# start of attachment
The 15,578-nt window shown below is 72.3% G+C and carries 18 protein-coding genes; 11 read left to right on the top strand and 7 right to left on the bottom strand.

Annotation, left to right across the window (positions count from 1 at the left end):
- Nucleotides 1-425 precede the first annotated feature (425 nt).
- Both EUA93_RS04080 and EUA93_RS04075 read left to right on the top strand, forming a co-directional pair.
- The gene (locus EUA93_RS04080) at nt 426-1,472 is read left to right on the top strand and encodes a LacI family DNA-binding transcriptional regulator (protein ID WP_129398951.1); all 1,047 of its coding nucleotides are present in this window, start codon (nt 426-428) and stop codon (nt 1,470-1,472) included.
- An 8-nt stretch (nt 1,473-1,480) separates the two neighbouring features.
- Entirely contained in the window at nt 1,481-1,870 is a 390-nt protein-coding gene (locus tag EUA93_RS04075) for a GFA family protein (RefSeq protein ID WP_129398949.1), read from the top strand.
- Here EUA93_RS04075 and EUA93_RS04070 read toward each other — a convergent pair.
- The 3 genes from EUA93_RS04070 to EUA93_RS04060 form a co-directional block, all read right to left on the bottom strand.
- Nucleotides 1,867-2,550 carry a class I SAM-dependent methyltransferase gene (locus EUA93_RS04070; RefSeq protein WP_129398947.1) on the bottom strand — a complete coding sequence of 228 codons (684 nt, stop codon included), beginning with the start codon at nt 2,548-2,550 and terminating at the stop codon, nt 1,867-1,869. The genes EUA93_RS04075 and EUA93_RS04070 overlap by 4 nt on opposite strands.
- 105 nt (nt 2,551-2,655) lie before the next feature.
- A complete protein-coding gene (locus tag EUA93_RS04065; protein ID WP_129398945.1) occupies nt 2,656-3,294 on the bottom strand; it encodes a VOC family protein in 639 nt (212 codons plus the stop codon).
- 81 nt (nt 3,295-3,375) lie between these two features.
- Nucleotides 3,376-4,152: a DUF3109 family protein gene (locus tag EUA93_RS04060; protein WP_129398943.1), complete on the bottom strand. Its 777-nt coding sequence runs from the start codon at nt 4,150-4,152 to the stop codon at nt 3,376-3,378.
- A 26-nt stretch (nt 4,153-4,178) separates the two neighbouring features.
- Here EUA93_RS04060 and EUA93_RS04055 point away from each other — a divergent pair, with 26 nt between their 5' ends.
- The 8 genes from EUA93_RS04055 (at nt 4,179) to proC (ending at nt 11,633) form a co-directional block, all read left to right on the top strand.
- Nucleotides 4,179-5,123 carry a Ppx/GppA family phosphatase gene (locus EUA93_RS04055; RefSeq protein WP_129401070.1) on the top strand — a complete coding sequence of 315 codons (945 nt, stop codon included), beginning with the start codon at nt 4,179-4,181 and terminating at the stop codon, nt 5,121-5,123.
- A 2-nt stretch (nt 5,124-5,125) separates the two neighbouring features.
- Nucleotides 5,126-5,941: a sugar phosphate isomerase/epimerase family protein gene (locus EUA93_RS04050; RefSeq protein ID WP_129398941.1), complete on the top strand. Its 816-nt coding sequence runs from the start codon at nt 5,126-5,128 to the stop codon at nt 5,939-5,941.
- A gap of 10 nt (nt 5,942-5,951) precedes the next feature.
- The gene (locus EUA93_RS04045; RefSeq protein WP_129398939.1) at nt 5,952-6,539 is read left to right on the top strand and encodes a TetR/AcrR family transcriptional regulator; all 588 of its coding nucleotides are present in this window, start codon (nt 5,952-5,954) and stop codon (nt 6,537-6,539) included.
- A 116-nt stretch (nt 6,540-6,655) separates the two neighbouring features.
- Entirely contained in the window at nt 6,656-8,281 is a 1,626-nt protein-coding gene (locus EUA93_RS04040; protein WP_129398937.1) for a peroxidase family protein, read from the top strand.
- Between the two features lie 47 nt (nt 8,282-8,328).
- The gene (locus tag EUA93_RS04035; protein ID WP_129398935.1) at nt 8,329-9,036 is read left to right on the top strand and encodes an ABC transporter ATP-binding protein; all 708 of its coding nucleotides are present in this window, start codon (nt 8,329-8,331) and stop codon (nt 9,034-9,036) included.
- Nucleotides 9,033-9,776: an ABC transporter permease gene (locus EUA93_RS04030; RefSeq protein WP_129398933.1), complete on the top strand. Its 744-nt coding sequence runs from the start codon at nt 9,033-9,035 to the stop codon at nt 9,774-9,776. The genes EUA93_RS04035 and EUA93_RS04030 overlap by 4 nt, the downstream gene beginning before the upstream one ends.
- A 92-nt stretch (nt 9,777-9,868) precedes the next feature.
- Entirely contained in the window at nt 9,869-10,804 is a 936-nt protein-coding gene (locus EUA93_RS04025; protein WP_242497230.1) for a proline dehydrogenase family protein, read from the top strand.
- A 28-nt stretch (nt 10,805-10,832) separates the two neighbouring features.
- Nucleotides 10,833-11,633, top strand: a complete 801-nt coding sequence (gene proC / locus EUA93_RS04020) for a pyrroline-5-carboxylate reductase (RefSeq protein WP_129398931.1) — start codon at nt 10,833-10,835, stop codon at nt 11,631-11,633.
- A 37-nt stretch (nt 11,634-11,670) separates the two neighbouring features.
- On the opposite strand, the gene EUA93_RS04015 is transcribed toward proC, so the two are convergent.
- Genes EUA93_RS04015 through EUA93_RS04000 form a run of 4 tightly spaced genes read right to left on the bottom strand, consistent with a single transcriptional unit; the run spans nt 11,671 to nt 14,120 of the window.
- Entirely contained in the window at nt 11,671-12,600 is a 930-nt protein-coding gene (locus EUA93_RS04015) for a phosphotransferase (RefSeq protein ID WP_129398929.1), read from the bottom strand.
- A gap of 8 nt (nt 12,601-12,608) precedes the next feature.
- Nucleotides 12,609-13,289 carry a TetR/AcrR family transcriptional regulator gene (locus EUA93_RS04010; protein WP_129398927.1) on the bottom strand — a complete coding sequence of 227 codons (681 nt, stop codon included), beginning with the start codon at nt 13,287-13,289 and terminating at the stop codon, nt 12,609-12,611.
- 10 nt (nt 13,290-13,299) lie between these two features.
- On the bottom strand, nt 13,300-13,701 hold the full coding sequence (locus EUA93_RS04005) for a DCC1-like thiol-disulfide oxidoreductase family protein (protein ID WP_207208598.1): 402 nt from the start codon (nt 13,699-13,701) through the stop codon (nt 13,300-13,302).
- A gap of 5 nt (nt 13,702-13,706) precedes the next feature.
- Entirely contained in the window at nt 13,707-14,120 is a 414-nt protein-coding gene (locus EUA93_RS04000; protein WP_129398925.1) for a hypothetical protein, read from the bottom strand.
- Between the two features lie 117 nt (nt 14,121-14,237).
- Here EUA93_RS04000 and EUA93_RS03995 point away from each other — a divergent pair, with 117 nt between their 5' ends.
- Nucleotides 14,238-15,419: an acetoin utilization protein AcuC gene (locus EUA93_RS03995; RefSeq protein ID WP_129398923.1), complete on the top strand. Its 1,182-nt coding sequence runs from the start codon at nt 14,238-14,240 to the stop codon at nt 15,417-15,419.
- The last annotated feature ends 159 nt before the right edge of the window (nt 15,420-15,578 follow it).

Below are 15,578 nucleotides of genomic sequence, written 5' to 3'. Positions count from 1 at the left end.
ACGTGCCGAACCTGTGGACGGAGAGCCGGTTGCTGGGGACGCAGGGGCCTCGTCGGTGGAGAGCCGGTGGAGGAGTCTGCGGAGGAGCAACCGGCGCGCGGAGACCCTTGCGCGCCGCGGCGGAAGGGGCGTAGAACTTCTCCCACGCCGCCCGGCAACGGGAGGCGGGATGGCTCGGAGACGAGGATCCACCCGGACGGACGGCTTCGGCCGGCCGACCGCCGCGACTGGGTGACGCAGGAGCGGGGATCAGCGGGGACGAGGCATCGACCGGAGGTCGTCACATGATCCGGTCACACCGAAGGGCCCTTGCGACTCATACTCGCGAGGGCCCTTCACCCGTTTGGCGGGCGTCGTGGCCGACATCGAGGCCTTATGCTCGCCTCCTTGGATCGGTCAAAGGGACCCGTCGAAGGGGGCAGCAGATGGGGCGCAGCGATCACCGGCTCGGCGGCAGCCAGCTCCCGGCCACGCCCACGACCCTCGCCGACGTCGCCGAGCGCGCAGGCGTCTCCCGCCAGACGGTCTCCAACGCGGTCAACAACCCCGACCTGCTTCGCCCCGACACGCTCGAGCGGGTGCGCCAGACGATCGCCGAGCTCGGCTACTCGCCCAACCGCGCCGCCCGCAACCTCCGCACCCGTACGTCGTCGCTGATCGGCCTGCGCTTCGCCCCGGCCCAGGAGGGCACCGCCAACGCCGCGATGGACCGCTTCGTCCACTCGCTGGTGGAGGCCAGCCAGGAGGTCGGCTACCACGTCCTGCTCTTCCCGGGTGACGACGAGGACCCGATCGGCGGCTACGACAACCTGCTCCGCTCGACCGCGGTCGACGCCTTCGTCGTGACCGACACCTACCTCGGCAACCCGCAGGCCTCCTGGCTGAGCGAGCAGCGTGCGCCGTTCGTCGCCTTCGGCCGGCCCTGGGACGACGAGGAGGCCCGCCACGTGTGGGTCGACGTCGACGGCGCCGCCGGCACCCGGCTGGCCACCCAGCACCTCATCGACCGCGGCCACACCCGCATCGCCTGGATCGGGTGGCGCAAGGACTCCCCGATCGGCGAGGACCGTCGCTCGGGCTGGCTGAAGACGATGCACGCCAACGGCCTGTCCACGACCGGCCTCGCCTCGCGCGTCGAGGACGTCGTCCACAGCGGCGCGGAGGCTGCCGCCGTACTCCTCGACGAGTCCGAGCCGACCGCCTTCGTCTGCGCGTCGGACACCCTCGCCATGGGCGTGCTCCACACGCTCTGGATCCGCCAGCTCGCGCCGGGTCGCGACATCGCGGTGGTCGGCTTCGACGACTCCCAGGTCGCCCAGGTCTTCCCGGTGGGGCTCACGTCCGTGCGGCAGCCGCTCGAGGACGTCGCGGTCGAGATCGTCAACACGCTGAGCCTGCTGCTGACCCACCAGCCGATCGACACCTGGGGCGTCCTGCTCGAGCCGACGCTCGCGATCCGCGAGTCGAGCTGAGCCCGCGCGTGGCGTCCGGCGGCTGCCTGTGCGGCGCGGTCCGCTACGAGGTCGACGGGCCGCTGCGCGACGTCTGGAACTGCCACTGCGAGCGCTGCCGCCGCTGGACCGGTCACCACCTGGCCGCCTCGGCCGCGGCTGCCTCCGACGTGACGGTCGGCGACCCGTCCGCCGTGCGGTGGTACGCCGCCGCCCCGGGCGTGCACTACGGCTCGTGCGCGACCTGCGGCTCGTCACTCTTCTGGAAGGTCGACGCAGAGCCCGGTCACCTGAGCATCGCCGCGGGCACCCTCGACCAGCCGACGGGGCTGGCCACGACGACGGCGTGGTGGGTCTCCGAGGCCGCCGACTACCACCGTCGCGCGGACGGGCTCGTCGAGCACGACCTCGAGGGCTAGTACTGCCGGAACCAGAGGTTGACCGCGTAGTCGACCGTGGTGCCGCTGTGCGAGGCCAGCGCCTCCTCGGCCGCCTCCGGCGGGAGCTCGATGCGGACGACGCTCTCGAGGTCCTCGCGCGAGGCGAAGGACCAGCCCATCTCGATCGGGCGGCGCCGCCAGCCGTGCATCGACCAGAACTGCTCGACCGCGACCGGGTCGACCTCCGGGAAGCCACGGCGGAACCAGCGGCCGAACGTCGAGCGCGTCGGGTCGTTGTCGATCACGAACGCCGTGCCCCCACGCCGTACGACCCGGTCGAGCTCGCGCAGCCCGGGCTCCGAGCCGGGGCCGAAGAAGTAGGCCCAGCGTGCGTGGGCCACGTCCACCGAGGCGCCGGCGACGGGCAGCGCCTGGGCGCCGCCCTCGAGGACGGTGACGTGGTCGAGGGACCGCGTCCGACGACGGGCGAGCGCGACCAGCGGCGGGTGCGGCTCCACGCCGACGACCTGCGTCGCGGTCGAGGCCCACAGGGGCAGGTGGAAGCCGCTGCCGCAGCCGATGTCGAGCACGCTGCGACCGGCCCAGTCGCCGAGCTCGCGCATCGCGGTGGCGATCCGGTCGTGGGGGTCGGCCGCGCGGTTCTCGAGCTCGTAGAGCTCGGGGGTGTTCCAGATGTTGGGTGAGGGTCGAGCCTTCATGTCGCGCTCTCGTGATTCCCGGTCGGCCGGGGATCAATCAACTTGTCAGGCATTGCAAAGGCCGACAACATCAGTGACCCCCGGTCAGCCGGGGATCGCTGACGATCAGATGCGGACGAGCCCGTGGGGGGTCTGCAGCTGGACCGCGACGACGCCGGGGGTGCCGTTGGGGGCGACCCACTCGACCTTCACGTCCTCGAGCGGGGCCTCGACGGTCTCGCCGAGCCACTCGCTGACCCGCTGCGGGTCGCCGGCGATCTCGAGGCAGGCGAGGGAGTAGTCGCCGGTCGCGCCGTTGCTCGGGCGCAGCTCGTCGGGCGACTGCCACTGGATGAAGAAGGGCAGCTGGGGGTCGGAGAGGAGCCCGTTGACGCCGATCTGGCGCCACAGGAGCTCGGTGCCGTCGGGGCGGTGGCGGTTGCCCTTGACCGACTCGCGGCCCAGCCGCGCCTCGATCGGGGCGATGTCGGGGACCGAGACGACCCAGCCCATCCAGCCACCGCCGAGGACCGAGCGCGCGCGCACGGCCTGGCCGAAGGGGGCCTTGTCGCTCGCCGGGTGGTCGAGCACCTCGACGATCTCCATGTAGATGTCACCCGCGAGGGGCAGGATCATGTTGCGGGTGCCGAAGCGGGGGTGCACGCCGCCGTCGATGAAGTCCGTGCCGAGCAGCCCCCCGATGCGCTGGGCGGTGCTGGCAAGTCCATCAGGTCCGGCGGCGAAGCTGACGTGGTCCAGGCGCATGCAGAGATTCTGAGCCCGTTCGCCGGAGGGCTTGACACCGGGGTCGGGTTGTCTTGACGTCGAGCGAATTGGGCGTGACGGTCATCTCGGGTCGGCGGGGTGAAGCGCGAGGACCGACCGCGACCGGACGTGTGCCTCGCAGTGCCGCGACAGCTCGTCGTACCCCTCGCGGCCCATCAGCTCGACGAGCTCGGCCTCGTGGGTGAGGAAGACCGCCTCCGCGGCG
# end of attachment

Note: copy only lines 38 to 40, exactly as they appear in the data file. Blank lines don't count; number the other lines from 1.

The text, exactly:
- 10 nt (nt 13,290-13,299) lie between these two features.
- On the bottom strand, nt 13,300-13,701 hold the full coding sequence (locus EUA93_RS04005) for a DCC1-like thiol-disulfide oxidoreductase family protein (protein ID WP_207208598.1): 402 nt from the start codon (nt 13,699-13,701) through the stop codon (nt 13,300-13,302).
- A gap of 5 nt (nt 13,702-13,706) precedes the next feature.